The demo organizers, who understand politics, have told the marchers to wave only American flags and to refrain from separatist slogans and placards. So it is very significant that many marchers — in some cases most — have ignored this advice, waving Mexican flags and anti-Yanqui placards.

Even if they intimidate Congress, therefore, they are alienating the voters still further. Recent polls indeed show far more voters hostile than favorable to the marchers.

So the division represented in these marches pits the marchers, backed by the White House, both party leaderships, corporate America, and the organized multicultural left, against the voters, supported by a narrow majority of Republicans and a small minority of Democrats in Congress.

If Congress sticks with its current stalemate and the legislation stalls, the issue will go into cold storage for two or four years — i.e., between now and next two national elections. If the marchers succeed in pressuring Congress to revive the bill, however, we are all in for a long hot political summer.

In the streets, the marchers will try to keep up their momentum by continual demonstrations that will further alarm voters. In Congress, the details of the legislation will become better known as the legislators debate it — and those details will alarm the voters far more than any demonstration.

As Sen. Jeff Sessions, Alabama Republican, has already shown in his legislative examination, the bill would cost the American taxpayer tens of billions of dollars in extra Food Aid and Medicaid costs alone. It would grant a green card and path to citizenship to any illegal alien who had been employed for any three of the last five years in this country.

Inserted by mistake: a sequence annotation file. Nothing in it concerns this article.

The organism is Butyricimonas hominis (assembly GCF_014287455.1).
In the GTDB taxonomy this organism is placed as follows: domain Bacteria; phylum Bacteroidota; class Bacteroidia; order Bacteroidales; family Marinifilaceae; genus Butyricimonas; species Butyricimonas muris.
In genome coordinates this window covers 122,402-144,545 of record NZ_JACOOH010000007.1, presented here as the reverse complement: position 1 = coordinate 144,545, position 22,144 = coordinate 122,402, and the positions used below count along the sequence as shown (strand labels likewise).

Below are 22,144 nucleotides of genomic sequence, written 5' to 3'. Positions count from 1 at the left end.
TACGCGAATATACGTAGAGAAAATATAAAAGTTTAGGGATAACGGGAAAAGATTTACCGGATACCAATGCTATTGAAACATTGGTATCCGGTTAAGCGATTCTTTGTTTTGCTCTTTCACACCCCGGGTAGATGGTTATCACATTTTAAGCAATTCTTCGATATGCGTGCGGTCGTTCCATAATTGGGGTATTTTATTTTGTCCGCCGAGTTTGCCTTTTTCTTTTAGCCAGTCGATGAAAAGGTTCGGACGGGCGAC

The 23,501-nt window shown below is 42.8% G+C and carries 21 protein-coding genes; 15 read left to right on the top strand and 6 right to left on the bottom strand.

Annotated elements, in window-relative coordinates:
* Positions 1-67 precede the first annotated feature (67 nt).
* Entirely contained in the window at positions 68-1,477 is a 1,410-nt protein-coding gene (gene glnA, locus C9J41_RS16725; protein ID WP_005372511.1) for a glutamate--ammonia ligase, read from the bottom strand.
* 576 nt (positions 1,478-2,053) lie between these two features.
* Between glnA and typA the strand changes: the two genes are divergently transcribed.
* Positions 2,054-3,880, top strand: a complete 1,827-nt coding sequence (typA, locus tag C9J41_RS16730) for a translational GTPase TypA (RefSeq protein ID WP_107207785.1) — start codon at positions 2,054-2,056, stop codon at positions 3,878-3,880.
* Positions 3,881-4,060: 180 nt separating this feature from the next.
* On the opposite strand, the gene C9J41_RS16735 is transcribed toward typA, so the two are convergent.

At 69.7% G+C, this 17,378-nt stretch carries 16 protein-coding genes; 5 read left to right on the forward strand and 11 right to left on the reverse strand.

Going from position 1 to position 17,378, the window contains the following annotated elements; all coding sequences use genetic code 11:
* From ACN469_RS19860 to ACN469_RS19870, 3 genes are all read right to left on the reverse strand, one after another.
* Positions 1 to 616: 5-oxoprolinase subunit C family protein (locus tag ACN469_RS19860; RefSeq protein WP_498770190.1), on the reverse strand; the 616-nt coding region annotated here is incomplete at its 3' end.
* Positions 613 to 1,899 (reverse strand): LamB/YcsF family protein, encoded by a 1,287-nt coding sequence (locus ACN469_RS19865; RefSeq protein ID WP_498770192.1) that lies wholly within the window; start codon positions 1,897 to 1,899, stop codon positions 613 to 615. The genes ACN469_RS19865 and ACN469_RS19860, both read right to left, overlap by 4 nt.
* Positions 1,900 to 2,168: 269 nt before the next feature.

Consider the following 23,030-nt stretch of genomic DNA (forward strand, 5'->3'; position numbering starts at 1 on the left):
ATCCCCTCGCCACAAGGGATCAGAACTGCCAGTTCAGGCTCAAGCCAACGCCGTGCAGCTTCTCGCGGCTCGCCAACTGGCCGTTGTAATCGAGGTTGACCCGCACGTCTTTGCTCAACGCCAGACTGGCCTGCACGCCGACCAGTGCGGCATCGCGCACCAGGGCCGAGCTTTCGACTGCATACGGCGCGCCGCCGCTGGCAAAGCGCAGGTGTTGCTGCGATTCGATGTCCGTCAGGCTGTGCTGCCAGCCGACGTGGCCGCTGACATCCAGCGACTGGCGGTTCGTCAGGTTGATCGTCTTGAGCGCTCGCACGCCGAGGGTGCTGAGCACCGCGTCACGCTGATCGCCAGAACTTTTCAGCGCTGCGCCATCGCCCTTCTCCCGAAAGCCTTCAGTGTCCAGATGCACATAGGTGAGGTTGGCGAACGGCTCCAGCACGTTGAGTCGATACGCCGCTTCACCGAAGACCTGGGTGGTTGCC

As Mr. Sessions — who has led the opposition to the measure with a calm reason that contrasts sharply with the emotional rhetoric of its advocates — commented mordantly, “No illegal alien will be left behind.”

That’s an understatement. Other critics, looking at the fine print, have noted that bill would not prohibit rapists and other violent criminals from getting amnesty and U.S. citizenship. A former immigration adviser to the U.S. attorney general, Kris Kobach, added in the New York Post that the bill would replace all the existing immigration judges with lawyers drawn from the notoriously pro-illegal immigration bar — thus ensuring any borderline case would be decided in favor of the illegal alien.

As these details emerge into the light of publicity — and thanks to interested bloggers such as Mickey Kaus and Michelle Malkin, they cannot be suppressed by mainstream media indifference — voters are likely to turn against not only the “compromise” bill but also against the politicians most associated with it.

Sen. John McCain, Arizona Republican, for instance, was recently booed by a labor union meeting over the issue. How will he fare in the 2008 presidential primaries if he remains the Republican face on this bill throughout the summer? Is President Bush likely to recover from his present time of troubles if his only major new domestic program is granting amnesty to illegals?

And how will the cool-to-chilly Hillary Clinton who in the last few months flip-flopped on the issue of illegal immigration — first denouncing it and later denouncing House bill opposing it — cope with a long hot summer of genuine public debate?

Keeping the debate closed in two weeks looks like good horse sense for these and other ambitious pols. If they decide to support the marchers, however, the frustrated voters themselves may start marching too. And since the voters can march but the marchers can’t vote, that would finally be game, set and match to the People.

John O’Sullivan is editor-at-large of the National Review and a senior fellow at the Hudson Institute.